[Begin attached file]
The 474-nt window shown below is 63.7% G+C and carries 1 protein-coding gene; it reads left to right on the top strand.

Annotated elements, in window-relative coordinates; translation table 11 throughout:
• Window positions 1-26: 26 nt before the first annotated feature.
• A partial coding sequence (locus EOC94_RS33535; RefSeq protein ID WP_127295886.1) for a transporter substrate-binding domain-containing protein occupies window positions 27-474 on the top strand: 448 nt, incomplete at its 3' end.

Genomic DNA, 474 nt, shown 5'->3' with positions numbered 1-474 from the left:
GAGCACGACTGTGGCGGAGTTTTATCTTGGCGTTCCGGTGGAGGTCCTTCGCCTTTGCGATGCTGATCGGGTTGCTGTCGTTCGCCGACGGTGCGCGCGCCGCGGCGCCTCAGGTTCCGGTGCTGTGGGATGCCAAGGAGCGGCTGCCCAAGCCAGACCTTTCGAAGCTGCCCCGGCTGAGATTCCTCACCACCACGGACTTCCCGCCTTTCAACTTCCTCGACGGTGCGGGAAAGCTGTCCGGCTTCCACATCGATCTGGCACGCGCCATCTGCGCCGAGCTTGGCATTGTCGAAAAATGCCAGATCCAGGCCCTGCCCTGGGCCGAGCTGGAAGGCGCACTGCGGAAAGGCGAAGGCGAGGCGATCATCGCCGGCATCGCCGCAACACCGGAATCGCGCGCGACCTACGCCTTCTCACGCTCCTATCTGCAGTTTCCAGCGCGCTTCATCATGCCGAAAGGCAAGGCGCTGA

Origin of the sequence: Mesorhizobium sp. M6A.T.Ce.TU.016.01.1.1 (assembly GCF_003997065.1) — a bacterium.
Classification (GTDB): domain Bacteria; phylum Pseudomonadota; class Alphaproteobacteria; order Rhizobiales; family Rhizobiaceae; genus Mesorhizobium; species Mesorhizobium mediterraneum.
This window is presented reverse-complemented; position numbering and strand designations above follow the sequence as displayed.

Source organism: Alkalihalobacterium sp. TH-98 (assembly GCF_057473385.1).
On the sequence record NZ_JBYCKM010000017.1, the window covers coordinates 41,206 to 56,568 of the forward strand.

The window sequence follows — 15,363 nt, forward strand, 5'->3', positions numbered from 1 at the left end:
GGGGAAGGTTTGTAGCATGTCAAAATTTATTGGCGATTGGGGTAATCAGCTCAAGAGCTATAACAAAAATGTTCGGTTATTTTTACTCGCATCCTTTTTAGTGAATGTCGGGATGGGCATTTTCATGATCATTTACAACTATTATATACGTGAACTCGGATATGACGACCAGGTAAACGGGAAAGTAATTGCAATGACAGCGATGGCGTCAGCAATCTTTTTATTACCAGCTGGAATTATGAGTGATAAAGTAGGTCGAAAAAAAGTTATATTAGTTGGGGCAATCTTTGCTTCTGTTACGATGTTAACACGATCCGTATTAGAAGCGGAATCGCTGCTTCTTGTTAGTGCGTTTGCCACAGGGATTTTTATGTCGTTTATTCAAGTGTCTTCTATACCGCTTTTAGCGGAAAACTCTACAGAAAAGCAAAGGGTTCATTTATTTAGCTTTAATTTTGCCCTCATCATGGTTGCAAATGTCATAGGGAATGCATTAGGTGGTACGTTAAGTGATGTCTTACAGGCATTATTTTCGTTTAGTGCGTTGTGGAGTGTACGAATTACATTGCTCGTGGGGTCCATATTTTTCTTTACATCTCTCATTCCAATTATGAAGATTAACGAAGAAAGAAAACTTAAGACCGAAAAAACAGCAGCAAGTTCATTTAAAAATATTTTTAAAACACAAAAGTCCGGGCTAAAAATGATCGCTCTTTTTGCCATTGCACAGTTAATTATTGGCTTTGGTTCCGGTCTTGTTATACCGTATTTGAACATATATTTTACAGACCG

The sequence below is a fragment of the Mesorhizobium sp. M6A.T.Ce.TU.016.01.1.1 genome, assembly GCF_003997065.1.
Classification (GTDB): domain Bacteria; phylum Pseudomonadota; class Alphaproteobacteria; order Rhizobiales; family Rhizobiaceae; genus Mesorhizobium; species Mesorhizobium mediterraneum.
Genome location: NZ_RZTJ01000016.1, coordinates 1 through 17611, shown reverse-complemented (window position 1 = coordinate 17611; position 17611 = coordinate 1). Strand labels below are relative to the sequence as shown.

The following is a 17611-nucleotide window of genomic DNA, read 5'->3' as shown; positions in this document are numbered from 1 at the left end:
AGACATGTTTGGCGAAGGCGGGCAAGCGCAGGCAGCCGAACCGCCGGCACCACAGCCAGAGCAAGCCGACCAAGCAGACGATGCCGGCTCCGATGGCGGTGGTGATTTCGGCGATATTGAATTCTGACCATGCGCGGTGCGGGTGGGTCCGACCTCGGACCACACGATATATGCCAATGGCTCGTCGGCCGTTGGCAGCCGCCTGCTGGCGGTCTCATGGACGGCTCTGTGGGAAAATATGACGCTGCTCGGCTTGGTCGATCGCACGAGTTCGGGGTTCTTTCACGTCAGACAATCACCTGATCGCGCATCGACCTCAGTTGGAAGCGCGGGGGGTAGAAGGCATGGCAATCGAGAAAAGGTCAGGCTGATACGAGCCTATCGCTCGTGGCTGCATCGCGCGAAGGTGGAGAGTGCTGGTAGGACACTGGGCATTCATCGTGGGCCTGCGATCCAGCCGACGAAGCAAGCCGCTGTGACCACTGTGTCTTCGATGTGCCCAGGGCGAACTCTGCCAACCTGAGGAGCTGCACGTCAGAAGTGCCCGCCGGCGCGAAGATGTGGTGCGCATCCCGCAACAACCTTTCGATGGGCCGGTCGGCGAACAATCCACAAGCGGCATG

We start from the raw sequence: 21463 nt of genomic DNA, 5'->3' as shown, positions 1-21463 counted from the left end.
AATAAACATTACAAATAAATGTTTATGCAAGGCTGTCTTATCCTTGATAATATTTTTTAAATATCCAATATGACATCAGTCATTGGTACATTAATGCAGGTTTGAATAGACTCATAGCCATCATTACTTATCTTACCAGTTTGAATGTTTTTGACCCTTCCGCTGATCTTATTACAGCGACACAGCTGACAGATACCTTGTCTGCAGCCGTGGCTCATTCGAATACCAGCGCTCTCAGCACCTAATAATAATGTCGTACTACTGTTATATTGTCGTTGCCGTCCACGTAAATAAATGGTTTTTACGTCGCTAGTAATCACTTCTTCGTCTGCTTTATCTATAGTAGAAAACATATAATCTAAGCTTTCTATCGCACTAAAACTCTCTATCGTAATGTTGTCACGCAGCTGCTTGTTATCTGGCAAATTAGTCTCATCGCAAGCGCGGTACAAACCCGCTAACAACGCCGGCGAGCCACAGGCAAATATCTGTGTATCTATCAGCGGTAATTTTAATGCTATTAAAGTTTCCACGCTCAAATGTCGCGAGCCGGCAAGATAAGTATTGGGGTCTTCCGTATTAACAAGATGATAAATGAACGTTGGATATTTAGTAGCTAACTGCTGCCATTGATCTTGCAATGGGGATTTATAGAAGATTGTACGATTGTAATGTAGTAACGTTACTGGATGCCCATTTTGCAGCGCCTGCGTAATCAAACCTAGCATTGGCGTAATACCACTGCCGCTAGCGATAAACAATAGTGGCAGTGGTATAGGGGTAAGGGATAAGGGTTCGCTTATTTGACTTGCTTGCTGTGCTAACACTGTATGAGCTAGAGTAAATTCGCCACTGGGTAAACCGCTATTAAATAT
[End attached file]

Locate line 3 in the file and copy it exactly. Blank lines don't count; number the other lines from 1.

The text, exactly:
• Window positions 1-26: 26 nt before the first annotated feature.